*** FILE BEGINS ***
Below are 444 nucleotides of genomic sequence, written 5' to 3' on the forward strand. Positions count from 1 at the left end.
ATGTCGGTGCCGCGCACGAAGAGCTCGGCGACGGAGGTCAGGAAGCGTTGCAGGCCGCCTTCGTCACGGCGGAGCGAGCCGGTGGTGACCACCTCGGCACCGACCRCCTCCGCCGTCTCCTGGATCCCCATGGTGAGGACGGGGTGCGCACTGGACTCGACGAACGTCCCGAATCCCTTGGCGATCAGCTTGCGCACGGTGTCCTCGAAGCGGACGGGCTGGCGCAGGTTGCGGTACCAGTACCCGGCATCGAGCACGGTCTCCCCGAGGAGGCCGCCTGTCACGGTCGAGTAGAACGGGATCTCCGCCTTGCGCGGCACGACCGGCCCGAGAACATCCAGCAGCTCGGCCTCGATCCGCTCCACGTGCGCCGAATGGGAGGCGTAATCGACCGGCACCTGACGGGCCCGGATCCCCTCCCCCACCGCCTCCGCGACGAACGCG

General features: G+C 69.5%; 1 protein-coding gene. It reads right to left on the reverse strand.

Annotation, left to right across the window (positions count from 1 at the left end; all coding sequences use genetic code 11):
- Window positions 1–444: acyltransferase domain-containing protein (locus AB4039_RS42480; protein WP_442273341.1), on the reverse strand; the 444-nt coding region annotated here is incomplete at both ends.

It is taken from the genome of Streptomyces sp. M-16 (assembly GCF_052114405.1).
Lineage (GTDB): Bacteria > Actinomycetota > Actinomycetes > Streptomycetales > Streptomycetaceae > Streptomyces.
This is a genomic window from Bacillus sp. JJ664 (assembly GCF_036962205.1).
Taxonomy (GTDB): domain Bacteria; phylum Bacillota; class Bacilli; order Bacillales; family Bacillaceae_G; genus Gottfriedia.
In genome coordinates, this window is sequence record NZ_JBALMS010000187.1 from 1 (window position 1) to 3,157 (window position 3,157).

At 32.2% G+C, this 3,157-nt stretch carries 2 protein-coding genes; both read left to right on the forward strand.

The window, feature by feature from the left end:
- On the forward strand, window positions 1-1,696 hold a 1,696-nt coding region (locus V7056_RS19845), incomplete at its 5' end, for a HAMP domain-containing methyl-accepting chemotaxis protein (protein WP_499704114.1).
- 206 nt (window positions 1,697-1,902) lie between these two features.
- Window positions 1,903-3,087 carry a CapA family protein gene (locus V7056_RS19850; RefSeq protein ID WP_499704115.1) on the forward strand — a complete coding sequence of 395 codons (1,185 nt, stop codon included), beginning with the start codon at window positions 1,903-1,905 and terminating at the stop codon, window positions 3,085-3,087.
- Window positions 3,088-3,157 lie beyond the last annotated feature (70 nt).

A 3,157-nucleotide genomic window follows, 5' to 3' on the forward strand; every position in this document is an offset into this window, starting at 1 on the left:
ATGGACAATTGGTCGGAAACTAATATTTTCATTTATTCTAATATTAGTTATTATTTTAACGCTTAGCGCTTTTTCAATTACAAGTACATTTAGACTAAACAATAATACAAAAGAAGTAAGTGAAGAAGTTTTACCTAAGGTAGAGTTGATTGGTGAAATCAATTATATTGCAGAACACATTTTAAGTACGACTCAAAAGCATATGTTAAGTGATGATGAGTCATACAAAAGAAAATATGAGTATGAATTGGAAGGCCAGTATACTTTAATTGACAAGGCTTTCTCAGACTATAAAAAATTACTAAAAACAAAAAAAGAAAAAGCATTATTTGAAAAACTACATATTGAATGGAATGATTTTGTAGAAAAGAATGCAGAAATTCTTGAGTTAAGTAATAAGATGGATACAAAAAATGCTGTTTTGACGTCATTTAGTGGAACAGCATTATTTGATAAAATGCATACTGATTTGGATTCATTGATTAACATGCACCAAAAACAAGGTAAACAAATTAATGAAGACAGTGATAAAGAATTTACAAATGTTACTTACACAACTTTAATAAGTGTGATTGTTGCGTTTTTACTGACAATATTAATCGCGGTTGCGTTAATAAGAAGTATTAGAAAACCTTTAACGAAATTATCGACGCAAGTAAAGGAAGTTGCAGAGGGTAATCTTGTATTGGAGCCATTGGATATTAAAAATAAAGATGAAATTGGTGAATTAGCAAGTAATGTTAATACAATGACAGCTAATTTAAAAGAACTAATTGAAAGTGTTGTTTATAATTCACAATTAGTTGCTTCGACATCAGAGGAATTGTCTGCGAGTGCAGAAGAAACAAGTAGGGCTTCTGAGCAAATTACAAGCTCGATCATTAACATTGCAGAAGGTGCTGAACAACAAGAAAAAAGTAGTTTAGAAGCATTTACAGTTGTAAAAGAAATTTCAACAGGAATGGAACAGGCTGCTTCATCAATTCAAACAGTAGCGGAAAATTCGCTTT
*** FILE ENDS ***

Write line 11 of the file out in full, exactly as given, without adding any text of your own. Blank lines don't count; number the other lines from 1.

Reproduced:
At 32.2% G+C, this 3,157-nt stretch carries 2 protein-coding genes; both read left to right on the forward strand.